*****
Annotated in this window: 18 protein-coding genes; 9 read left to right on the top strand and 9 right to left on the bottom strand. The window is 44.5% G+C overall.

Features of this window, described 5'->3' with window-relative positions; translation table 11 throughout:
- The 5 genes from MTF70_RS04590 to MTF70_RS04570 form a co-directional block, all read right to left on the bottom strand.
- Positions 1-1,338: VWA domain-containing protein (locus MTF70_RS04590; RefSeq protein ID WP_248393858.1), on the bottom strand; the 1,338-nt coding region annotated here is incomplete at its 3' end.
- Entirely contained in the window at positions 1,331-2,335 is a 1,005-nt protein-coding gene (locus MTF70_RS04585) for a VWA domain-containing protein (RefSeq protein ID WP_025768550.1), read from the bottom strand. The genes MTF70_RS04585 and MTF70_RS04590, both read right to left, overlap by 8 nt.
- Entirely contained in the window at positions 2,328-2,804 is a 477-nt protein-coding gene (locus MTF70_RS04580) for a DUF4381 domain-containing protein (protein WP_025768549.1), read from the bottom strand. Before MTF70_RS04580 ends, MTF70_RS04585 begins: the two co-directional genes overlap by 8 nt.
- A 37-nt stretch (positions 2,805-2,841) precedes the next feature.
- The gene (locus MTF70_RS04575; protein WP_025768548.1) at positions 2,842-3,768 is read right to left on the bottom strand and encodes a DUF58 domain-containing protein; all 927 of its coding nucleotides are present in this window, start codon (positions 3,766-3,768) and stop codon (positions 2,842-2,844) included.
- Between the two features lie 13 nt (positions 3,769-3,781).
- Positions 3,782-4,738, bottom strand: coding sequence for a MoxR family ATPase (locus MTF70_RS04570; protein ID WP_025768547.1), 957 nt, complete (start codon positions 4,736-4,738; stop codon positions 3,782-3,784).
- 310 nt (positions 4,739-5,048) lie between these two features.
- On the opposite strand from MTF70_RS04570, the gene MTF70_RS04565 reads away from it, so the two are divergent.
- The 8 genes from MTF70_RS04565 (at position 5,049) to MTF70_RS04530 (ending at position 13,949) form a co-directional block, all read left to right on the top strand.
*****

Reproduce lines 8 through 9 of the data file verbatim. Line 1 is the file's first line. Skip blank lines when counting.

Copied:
- The gene (locus MTF70_RS04575; protein WP_025768548.1) at positions 2,842-3,768 is read right to left on the bottom strand and encodes a DUF58 domain-containing protein; all 927 of its coding nucleotides are present in this window, start codon (positions 3,766-3,768) and stop codon (positions 2,842-2,844) included.
- Between the two features lie 13 nt (positions 3,769-3,781).